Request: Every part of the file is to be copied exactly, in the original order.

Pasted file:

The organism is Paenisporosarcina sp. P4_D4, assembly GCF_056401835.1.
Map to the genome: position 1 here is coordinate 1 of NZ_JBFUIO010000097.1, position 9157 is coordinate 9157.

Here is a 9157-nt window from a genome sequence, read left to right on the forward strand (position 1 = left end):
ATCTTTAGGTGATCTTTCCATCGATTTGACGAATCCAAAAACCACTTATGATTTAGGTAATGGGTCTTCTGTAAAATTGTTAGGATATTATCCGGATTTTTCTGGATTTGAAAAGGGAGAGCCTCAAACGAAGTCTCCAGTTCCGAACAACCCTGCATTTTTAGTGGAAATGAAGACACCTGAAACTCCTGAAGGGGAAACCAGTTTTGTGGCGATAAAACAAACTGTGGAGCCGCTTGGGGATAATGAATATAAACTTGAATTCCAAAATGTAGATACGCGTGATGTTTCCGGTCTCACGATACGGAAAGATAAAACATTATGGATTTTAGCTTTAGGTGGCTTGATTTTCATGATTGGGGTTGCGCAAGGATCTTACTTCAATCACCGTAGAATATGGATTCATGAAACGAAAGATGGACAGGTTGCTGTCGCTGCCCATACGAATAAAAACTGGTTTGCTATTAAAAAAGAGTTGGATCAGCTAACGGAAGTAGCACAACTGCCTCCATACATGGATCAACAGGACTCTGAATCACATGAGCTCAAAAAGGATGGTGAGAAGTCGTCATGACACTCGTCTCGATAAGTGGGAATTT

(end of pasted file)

The organism is Paenisporosarcina sp. P4_D4, assembly GCF_056401835.1.
Map to the genome: position 1 here is coordinate 1 of NZ_JBFUIO010000097.1, position 9157 is coordinate 9157.

Here is a 9157-nt window from a genome sequence, read left to right on the forward strand (position 1 = left end):
ATCTTTAGGTGATCTTTCCATCGATTTGACGAATCCAAAAACCACTTATGATTTAGGTAATGGGTCTTCTGTAAAATTGTTAGGATATTATCCGGATTTTTCTGGATTTGAAAAGGGAGAGCCTCAAACGAAGTCTCCAGTTCCGAACAACCCTGCATTTTTAGTGGAAATGAAGACACCTGAAACTCCTGAAGGGGAAACCAGTTTTGTGGCGATAAAACAAACTGTGGAGCCGCTTGGGGATAATGAATATAAACTTGAATTCCAAAATGTAGATACGCGTGATGTTTCCGGTCTCACGATACGGAAAGATAAAACATTATGGATTTTAGCTTTAGGTGGCTTGATTTTCATGATTGGGGTTGCGCAAGGATCTTACTTCAATCACCGTAGAATATGGATTCATGAAACGAAAGATGGACAGGTTGCTGTCGCTGCCCATACGAATAAAAACTGGTTTGCTATTAAAAAAGAGTTGGATCAGCTAACGGAAGTAGCACAACTGCCTCCATACATGGATCAACAGGACTCTGAATCACATGAGCTCAAAAAGGATGGTGAGAAGTCGTCATGACACTCGTCTCGATAAGTGGGAATTT